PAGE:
Although one does not have to be a pedestrian to care about this issue, one has a reason to be concerned due to the fact that the toxic pollutants negatively affects wildlife and our lives as well By living in a very populated city such as Los Angeles, we have a high probability of leaving unattended waste such as cigarettes.
Los Angeles County now has the opportunity to address the problem, such as by increasing the number of cigarette bins so anyone can discard their cigarettes without leaving them on the street . By adding more cigarette bins on streets we can make a huge impact on reducing the amount of cigarettes found on local streets.
Although many will disagree with adding more cigarette bins due to the increase in taxes, the ends will justify the means. By paying a little more in taxes for the cigarette bins, we will reduce the number of deaths within wildlife and lower human medical bills. Therefore, it is highly important that one writes to their nearest representative in order to address this problem
Let’s start saving our lives and wildlife by disposing properly of our cigarette butts.
(Ana wrote a note to a local bag manufacturing plant. It’s printed here.)
Superior Plastic and Paper Bags
1930 E 65th St.
Los Angeles, CA 90001
Dear Mr. Penhashian,
Hello, Mr. Penhashian, my name is Ana Mendoza. I am currently a student at California State University of Los Angeles. The reason I am writing to you is because, in my English class, we are learning about the environment. One of the things that caught my attention is how plastic bags are being thrown out into the streets after being used and are then being washed into the oceans. In order to help the environment, I ask for your help to stop producing any type of plastic and instead produce reusable bags.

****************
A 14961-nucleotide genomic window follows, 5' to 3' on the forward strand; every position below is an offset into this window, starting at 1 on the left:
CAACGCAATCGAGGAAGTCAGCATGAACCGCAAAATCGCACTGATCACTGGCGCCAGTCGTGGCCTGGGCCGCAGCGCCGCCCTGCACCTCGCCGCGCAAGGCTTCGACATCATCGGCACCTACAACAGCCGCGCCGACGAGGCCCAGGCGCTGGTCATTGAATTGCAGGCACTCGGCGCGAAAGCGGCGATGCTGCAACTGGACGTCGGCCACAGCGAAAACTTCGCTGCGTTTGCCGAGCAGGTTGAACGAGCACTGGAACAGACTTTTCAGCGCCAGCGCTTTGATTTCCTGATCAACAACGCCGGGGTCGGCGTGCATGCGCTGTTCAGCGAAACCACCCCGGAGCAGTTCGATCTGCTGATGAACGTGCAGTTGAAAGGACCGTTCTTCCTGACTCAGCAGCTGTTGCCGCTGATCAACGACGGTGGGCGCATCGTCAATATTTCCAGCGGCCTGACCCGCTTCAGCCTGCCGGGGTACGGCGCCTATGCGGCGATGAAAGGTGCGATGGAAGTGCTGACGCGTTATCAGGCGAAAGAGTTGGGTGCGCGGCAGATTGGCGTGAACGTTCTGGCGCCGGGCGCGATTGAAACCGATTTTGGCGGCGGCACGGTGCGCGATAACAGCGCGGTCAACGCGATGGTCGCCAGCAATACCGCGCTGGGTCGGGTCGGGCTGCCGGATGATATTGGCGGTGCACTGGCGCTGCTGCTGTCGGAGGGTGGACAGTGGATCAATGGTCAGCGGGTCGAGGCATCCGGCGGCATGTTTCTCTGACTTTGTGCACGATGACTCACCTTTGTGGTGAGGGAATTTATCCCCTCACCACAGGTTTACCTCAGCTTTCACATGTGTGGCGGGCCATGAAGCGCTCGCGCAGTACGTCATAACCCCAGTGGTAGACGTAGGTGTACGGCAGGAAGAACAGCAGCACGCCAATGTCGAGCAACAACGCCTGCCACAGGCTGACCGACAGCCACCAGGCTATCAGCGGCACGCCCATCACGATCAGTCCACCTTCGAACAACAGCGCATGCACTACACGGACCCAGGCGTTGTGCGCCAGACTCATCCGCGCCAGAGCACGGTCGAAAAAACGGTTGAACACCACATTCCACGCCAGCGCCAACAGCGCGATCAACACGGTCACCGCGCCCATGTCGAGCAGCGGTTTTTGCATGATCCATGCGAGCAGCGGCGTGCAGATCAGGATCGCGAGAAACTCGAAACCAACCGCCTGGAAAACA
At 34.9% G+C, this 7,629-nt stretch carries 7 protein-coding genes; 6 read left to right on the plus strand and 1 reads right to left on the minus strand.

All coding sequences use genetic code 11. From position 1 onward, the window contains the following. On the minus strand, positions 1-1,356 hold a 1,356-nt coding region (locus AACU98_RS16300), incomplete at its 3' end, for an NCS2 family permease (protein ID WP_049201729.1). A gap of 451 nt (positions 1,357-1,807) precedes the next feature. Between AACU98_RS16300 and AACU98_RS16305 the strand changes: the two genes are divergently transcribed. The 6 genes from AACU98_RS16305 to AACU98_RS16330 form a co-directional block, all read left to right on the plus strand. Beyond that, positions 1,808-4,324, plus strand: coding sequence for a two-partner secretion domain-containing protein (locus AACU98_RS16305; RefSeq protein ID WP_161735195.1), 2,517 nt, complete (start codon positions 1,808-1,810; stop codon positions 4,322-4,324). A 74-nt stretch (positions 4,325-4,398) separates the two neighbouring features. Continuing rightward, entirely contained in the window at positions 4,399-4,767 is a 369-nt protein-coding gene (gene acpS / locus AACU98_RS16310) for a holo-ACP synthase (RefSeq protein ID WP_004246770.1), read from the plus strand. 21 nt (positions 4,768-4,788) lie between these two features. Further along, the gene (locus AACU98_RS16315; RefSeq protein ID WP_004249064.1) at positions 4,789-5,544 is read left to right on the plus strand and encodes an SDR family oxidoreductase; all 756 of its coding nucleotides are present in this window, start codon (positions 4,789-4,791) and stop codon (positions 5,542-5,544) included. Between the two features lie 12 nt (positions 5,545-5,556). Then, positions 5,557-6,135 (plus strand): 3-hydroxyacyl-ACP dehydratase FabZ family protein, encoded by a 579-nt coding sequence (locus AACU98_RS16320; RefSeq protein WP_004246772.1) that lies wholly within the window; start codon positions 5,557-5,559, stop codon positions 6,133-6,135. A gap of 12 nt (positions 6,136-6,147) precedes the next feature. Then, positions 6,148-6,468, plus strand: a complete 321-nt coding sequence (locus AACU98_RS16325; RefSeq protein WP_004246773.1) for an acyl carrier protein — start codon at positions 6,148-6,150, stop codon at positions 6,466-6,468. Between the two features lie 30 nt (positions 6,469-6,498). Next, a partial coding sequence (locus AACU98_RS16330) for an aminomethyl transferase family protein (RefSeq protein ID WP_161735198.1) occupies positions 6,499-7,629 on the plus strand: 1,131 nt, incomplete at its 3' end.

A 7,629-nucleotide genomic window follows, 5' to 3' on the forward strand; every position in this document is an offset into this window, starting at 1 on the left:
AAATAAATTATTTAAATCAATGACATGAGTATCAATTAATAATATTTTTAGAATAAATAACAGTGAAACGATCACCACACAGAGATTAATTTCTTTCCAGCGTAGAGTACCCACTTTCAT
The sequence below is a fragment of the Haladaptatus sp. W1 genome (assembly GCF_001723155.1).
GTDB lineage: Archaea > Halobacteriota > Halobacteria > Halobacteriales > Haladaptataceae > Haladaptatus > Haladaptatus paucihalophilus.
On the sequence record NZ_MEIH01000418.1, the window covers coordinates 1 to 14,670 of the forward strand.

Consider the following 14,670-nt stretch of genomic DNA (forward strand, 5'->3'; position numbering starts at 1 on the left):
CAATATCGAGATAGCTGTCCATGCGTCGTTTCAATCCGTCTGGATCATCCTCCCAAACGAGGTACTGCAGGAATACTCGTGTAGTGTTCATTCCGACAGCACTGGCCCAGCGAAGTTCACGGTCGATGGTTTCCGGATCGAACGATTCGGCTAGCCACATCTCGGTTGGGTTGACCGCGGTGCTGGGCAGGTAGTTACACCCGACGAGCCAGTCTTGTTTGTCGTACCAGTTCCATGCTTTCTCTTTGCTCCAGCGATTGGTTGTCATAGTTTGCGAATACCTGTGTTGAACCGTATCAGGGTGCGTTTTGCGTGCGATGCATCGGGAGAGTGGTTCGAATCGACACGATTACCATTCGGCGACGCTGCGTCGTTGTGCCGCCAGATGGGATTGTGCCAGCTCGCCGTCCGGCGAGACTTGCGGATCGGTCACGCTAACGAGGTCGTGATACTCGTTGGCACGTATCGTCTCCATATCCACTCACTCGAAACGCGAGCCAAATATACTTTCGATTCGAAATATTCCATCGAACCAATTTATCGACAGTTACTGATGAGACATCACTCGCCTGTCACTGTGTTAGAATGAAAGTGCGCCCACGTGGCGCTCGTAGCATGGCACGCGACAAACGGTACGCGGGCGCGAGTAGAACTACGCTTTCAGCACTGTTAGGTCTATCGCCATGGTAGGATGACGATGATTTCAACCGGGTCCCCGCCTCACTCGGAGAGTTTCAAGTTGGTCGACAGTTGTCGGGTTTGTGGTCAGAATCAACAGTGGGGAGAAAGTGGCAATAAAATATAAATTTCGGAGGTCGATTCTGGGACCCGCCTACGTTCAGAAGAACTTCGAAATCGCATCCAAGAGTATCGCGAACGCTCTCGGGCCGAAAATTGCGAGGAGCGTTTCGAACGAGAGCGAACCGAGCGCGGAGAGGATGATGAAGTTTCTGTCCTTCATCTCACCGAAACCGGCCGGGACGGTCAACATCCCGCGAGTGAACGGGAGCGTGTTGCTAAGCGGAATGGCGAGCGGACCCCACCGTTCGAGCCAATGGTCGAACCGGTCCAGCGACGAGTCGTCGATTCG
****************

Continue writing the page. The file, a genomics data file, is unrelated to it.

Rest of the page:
After experiencing a beach clean-up, I was able to see how plastic bags are harming our beaches and streets. You might not know what animals in the ocean are going through, but if you were to go to the beach you would become aware of what harm plastic bags are causing.
One of the things I would suggest you to do is to think about, instead of creating plastic bags, making recyclable bags so that people can continue to use them after buying their groceries instead of just throwing them into trash cans and the wind blowing them away into the streets.
According to an article called“The Great Plastic Tide”: “While doing simple walk in the coast line of the beach you can see how there are tiny plastics in the sand.” After reading this statement it made me think about all the animals in the oceans that are being killed because they are eating plastic. Another article in The New York Times talks about how fish in the North Pacific ingest up to 12,000 to 24,000 ton of plastic. After reading this article what caught my attention the most was how fish in the ocean are being killed due to all the plastic there is. I also began to think about how one small change can save hundreds of fish in the sea.
The reason I am against plastic bags is because any hunting mammal that is in the ocean can mistake the plastic bags for a meal and find its airway cut off. The more plastic bags are created the more deaths of mammals are being caused and the deaths by plastic bags are increasing every year.
If you were to start producing reusable bags and explain to your workers why you will not be producing plastic bags anymore I am sure that your workers will also become concerned and they will start to understand that plastic bags are causing harm. If you were to start producing reusable bags, your company will help save the environment. Your company will produce more bags because more store owners are becoming aware of the harm plastic bags are causing and are looking for companies that are beginning to produce reusable bags.
After being able to show you the harm that plastic bags and other objects are causing to fish, I ask for you to stop producing plastic because it might not be harming you right now but in a few years more and more animals will be dying.
Thank you for your time and I hope to hear from you soon in regards to creating reusable bags.
Thanks to English professor Lollie Ragana for sharing these insights with us.